Carbon-measuring instrument to be sent to ISS

Carbon-measuring instrument to be sent to ISS

When SpaceX’s CRS-17 Dragon spacecraft launches toward the International Space Station at the end of April, it is expected to be carrying with it a new carbon-observing instrument.

Called Orbiting Carbon Observatory-3, or OCO-3, the instrument is a follow-on to the still-active OCO-2 mission, according to NASA. Once at the ISS, it will be attached to the exposed platform on the Japanese Kibo module.

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ISS astronauts assemble tools for robotic refueling demo

ISS astronauts assemble tools for robotic refueling demo

If humans are ever to settle the Solar System sustainably, a number of technologies will need to be perfected, including in-space refueling.

As such, NASA created the Robotic Refueling Mission, or RRM, a series of experiments designed to understand and perfect technologies for robotic propellant transfer and help extend the life of spacecraft.

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‘Hundreds’ of impacts found on ESA’s Columbus module

‘Hundreds’ of impacts found on ESA’s Columbus module

Each International Space Station module is designed with micrometeoroid debris protection. A recent survey of the European Space Agency’s Columbus module shows just how much it is needed.

According to a news release from ESA, a survey performed Sept. 6, 2018, using the station’s 17.6-meter robotic arm showed “hundreds of impacts” across the surface of the Columbus module.

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Newly-delivered glovebox set to aid life science research

Newly-delivered glovebox set to aid life science research

Among the 6,200 kilograms of cargo that Kounotori 7 brought to the International Space Station is NASA’s new Life Sciences Glovebox to help with biological and physiological studies.

Designed to help with ongoing research relating to the impact of long-duration spaceflight on the human body, the glovebox is a fully-enclosed, acrylic-windowed facility about the six of a large fish tank.

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2 external instruments installed on ISS over New Year's holiday

2 external instruments installed on ISS over New Year's holiday

While many around the world celebrated the arrival of 2018 with champagne, fireworks and social gatherings, robotics operators at NASA’s Johnson Space Center rang in the New Year by working to remotely install new external instruments recently brought to International Space Station inside the trunk of SpaceX’s CRS-13 Dragon cargo spacecraft.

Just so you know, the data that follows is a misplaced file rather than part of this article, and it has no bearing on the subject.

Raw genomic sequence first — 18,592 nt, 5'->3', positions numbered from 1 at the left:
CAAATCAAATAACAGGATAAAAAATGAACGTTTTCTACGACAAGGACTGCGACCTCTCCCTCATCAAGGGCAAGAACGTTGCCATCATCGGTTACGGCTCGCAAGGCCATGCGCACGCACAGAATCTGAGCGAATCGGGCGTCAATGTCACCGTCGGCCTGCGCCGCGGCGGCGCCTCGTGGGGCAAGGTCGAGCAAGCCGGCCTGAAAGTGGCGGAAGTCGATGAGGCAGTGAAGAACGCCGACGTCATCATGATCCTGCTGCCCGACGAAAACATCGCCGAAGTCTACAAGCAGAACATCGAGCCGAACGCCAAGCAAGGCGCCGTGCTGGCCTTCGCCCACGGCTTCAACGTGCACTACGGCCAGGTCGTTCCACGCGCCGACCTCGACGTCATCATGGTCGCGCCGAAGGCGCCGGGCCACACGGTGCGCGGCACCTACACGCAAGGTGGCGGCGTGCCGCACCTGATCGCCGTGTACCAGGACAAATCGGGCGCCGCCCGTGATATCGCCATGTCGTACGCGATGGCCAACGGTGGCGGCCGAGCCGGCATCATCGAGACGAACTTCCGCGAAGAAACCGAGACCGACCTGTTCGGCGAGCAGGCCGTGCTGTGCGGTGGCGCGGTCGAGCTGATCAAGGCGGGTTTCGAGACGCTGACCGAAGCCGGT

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ISS-CREAM installed outside space station

ISS-CREAM installed outside space station

One of the external payloads that rode uphill with SpaceX's CRS-12 Dragon spacecraft was the Cosmic Ray Energetics and Mass Investigation, or CREAM (sometimes referred to as ISS-CREAM). This instrument, which is designed to look for the origins of cosmic rays, has now been attached to the exposed facility on the Japanese Kibo module.

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OA-7 Cygnus re-enters atmosphere after 2-month mission

OA-7 Cygnus re-enters atmosphere after 2-month mission

Burning up in a blaze of glory, Orbital ATK‘s OA-7 Cygnus cargo ship re-entered Earth’s atmosphere over the Pacific Ocean June 11, 2017, ending its nearly two-month-long flight.

The spacecraft, which spent some six weeks attached to the International Space Station, delivered more than 3,300 kilograms of supplies to the outpost and, after unberthing last week, performed a fire experiment.

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S.S. John Glenn OA-7 Cygnus berthed to ISS

S.S. John Glenn OA-7 Cygnus berthed to ISS

After a four-day cruise to the International Space Station, Orbital ATK’s OA-7 Cygnus spacecraft, named S.S. John Glenn, was captured and berthed to the outpost.

Capture of the 6.4-meter long spacecraft by the station’s robotic Canadarm2 came at 6:05 a.m. EDT (10:05 GMT) April 22, 2017. Expedition 51 Flight Engineer Thomas Pesquet of the European Space Agency as well as Commander Peggy Whitson of NASA were at the Robotics Work Station in the Cupola window controlling the arm.

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